I didn't get the beta because of the tabs on top, so I'm glad they're gone. I think they may have broken Apple's rules on HCI too.
post #27 of 174
The day the top tabs came out, I wrote Apple suggesting they put them back on bottom. Although you loose viewing space, bottom tabs are a shorter distance from the bookmark bar. And when top tabs opened, the cursor would have to travel have the distance of the page just to get to the right tab. I think a lot of activity happens at the upper-left corner of the screen, where the navigation arrows are, and where many people keep their favorite bookmark on the bar. With the top tabs, if you tried to moving the window somewhere, you risked accidentally closing a tab, if you grabbed the window in the wrong place. Those were the reasons I suggested they revert to bottom tabs. But I concede it does lose space.
post #28 of 174
Tabs on top is a nice option to have. It gives me more room to read, but moving tabs on top is sometimes a really annoying thing to do. I have to be really careful of which spot to drag so as to move tabs rather than to move windows. On top of that, it is not quite a cool idea to change the length of tabs based on tabs' numbers IMO. It gives me a feel of inconsistency.
post #29 of 174
as a fan of NOT using tabs I couldn't care less, I thought the ideas of the tabs using the top a great way to maximize the available real estate for the actual webspace if you use tabes and I totally get the point about the function of the menu bar to hide the window.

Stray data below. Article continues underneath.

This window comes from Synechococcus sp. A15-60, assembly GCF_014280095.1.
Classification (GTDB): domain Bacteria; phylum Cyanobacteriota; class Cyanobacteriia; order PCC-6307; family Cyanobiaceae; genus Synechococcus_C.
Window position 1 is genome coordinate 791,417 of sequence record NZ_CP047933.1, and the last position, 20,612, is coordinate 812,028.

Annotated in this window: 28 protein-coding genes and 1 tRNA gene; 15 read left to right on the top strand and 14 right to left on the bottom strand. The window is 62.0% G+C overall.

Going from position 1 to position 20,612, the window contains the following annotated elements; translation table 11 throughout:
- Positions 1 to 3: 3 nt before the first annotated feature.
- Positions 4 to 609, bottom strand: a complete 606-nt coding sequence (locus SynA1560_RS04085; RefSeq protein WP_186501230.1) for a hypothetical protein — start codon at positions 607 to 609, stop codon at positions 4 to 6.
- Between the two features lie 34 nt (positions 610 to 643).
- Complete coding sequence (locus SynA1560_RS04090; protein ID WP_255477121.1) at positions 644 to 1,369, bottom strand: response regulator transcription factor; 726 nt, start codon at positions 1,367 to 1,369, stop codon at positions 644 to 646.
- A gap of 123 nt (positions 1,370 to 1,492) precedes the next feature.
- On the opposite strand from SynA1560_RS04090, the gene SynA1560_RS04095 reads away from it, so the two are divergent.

Although I probably would hardly notice, I looked forward to ZFS as it holds a lot of new features that sounded great to me as an IT professional. Too bad it's postponed. I can see that Sun being acquired by Oracle made a difference there.
post #30 of 174
I was getting used to tabs on top, and either that or the Safari 3 way would have been fine going forwards. What we've ended up with is not so great. The close tab buttons being hidden is unintuitive, not to mention it seems to have made actually getting those close buttons to respond, even harder than it used to be. I still dislike the refresh in address bar thing, and the new loading thing is just nasty. Bring back the filling blue bar IMO.

Interesting the point about maybe trying to look fully native in Windows. I found that the tabs on top looked more at home in Windows than on OS X! Mainly due to the new tab button being right next to the minimise, etc. widgets, I guess. Haven't loaded the final version on Windows yet; hopefully it will have fixed the bug with Outlook Web Access, which just said "enable cookies" in the beta.
post #31 of 174
- Tabs: moving them to the top the way they did was not the best way to handle the UI. Reduced usability. Better ways to gain space.

- - - Apple, if you want help on the design, I have it figured out . Contact me.

- ZFS: - will be a missed feature. Many laptop users have one or more desktops. Mac Mini connected to the HDTV - big bonus. Backup server - huge extra. been waiting for this for two release now. Windows has a lot of the features.

- Microsoft Commercials.
-- Saw one last night, and now it is great that they appear to not know what they are talking about. Apple sells several laptops under $2,000 with 4GB of ram... . They made those commercials obsolete and the battery life of the laptops are better than those on PCs, yes/no?
-- Price drop, great, and if apple offered them with 8GB of ram for an extra $200
-- Firewire added back to the 13" - thank you Apple
-- New OS, $29 hmm.
-- I hear the gears working on some future ads (Sorry Apple, I tipped them off).

-Apple is going for market share now, and they are making a huge push to move everyone to an intel processor, Snow Leopard, and the latest iLife and iWorks suit. With their push on the touch devices too, I think they will recognize huge gains in market share and mind share and it will show in the numbers through the end of the year (watch January 2010 earnings report. will be huge, assuming Barry [aka barack] and Co. do not get us into a bigger war and worthless economy.